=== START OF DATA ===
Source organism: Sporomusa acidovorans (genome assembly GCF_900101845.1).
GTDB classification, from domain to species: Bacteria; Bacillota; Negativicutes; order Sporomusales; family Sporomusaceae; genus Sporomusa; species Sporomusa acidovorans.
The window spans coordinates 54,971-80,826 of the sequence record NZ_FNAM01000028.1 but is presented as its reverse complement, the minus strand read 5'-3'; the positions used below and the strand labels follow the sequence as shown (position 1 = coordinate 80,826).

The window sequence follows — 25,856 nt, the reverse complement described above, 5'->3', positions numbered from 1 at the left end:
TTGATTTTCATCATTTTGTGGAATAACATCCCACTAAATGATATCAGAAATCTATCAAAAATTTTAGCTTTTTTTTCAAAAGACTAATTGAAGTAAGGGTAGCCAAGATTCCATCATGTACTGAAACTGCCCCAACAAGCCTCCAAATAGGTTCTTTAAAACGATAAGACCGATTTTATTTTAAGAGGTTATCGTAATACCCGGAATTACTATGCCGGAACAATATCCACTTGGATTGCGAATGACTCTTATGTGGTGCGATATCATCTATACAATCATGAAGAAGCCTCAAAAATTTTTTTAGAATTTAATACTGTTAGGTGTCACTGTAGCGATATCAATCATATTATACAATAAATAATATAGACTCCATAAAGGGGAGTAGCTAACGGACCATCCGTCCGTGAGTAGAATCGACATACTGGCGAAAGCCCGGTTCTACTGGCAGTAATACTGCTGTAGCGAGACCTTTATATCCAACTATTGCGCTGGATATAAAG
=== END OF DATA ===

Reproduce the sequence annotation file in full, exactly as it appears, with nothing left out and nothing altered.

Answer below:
Source organism: Sporomusa acidovorans (genome assembly GCF_900101845.1).
GTDB classification, from domain to species: Bacteria; Bacillota; Negativicutes; order Sporomusales; family Sporomusaceae; genus Sporomusa; species Sporomusa acidovorans.
The window spans coordinates 54,971-80,826 of the sequence record NZ_FNAM01000028.1 but is presented as its reverse complement, the minus strand read 5'-3'; the positions used below and the strand labels follow the sequence as shown (position 1 = coordinate 80,826).

The window sequence follows — 25,856 nt, the reverse complement described above, 5'->3', positions numbered from 1 at the left end:
TTGATTTTCATCATTTTGTGGAATAACATCCCACTAAATGATATCAGAAATCTATCAAAAATTTTAGCTTTTTTTTCAAAAGACTAATTGAAGTAAGGGTAGCCAAGATTCCATCATGTACTGAAACTGCCCCAACAAGCCTCCAAATAGGTTCTTTAAAACGATAAGACCGATTTTATTTTAAGAGGTTATCGTAATACCCGGAATTACTATGCCGGAACAATATCCACTTGGATTGCGAATGACTCTTATGTGGTGCGATATCATCTATACAATCATGAAGAAGCCTCAAAAATTTTTTTAGAATTTAATACTGTTAGGTGTCACTGTAGCGATATCAATCATATTATACAATAAATAATATAGACTCCATAAAGGGGAGTAGCTAACGGACCATCCGTCCGTGAGTAGAATCGACATACTGGCGAAAGCCCGGTTCTACTGGCAGTAATACTGCTGTAGCGAGACCTTTATATCCAACTATTGCGCTGGATATAAAG